Nigerian chef, Hilda Bassey, cooks for 100 hours in an attempt to set a world record.
Nigerian chef Hilda Effiong Bassey has become a national sensation after cooking non-stop for 100 hours in an attempt to set a world record.
The chef, known on social media as Hilda Baci, started cooking on Thursday and continued until Monday – creating more than 55 recipes and over 100 meals designed to showcase the best of Nigerian cuisine in the marathon cooking session.
The Guinness World Records Committee still needs to confirm that all their criteria have been met and whether Bassey will become the record holder.
The record to break – 87 hours and 45 minutes – was set in 2019 by Indian chef Lata Tondon, who sent a message of support to Bassey during his attempt.
Bassey told CNN she was motivated to attempt the record because she wants to put Nigerian food on the map.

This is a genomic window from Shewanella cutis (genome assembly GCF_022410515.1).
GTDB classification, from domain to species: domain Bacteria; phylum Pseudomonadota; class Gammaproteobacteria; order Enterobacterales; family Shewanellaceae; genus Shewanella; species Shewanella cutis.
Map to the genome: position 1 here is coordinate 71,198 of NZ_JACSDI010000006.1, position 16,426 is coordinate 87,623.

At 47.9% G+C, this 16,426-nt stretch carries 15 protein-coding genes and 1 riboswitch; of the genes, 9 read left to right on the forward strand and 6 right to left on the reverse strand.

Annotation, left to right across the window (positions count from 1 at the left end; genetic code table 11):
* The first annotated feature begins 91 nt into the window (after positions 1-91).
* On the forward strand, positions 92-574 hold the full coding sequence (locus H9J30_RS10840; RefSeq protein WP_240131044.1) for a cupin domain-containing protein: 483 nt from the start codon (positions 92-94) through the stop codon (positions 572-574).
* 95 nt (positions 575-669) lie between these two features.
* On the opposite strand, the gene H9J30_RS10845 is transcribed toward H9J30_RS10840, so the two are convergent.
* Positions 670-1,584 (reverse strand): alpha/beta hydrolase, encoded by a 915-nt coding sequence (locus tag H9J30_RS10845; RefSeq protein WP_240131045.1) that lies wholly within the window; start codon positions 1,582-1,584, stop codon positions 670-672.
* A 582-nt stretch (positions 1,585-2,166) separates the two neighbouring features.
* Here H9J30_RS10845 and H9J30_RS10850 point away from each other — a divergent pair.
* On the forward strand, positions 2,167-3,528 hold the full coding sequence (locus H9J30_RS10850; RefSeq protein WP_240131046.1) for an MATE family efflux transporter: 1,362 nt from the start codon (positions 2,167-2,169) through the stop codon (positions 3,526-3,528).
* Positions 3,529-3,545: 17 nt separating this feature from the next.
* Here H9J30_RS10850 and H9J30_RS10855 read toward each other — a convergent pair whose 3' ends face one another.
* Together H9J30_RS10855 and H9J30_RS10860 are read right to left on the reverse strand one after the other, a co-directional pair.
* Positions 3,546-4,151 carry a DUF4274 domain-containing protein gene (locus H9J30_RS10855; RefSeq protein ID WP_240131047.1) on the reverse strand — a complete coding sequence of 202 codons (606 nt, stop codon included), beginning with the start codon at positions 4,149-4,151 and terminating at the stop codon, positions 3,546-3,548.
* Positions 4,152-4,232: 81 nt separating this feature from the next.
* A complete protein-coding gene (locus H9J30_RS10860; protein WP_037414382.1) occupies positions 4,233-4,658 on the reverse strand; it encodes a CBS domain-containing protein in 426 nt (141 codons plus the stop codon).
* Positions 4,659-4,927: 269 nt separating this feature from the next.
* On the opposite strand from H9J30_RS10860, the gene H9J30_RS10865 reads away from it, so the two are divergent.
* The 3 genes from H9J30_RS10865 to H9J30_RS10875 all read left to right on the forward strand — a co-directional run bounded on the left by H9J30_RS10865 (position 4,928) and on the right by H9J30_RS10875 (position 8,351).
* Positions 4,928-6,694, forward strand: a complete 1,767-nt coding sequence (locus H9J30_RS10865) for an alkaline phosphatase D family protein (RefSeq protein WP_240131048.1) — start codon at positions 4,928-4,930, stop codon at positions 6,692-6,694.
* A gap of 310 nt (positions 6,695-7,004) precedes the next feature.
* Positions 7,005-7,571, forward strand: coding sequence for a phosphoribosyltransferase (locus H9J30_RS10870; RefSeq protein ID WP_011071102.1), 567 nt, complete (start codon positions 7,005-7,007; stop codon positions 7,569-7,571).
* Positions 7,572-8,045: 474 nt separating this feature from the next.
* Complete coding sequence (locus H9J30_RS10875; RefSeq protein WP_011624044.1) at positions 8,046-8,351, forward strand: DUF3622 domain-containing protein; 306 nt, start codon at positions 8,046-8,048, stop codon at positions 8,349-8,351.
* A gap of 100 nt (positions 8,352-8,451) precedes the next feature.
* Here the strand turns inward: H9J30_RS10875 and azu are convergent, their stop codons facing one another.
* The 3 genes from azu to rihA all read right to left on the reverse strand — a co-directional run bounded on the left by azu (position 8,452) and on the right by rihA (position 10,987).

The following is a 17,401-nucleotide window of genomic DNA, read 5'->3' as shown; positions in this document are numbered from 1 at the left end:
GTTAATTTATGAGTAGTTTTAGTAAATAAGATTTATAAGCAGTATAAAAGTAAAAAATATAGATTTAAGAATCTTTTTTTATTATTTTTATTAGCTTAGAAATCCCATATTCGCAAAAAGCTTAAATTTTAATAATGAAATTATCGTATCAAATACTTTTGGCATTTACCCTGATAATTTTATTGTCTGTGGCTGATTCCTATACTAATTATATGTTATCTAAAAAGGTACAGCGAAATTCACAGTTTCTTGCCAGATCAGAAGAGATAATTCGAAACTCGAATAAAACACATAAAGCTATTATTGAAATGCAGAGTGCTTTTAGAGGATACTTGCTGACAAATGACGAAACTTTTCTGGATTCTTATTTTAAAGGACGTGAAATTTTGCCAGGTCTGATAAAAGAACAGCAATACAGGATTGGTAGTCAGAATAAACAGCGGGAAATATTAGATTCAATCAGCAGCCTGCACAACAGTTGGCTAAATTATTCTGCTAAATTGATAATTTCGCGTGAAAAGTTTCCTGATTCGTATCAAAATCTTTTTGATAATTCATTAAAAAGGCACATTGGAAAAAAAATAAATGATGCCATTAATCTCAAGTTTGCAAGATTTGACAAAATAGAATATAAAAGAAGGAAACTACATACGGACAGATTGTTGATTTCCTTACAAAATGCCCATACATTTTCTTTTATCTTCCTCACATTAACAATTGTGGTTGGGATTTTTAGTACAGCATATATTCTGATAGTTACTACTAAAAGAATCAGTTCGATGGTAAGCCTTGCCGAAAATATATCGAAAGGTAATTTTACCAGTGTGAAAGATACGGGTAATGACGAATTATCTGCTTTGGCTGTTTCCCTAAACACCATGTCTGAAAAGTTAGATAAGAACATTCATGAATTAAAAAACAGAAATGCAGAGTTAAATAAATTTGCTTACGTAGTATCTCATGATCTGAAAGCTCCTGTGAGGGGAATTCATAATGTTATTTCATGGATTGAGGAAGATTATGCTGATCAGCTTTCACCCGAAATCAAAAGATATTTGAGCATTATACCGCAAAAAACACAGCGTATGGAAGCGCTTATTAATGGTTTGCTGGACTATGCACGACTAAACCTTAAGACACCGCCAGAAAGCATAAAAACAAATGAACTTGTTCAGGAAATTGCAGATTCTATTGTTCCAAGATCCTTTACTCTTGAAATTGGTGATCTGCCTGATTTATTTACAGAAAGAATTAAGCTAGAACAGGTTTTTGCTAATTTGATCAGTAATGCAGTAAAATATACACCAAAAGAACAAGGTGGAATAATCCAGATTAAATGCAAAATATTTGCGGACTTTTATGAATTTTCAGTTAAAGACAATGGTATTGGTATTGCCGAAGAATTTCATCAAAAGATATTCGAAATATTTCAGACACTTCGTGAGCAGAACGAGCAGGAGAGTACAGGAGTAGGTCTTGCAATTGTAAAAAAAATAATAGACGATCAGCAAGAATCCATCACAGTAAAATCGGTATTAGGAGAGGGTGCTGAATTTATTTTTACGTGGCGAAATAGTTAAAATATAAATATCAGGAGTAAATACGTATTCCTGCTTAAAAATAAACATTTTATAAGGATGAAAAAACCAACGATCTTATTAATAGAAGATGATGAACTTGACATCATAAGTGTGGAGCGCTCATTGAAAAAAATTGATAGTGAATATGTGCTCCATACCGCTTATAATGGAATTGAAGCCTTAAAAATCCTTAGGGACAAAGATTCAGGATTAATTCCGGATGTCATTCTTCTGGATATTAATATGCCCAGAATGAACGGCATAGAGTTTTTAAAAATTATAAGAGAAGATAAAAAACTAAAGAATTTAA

“Nigerian cuisine is the best out there,” she said. “The more recipes spread, the more people will be willing to try it. Nigerian food is such a comfort food,” she added.
Despite the lack of sleep throughout her cooking tour in Lagos, Bassey remained in high spirits and could be seen dancing and waving to her fans who turned out in droves to support her.
One man, Uduak Obong, told CNN he took an overnight bus journey, traveling hundreds of kilometers to reach the venue in Lagos.
“I drove 12 hours to be right here to support my sister, my friend. She’s just amazing,” he said.
Enioluwa Adeoluwa, a media personality who also served as MC for the cookathon, told CNN: “Whenever a Nigerian does something, we all come out to show support… We’re super excited. She’s doing an amazing job.”
“She opens the door to the African food market and shows all the youths out here that if you can dream it, you can achieve it,” said actor and Nollywood star Damilola Ogunsi.
Celebrities including musician Tiwa Savage and local politicians visited Bassey during the cooking challenge.
Bassey told CNN she almost gave up on the first day, but after beating the previous record, she decided to aim for 100 hours.
“The first day was the hardest. I was ready to give up after 6 hours. I feel like a miracle happened and somehow I got to this. The support has been incredible,” she said.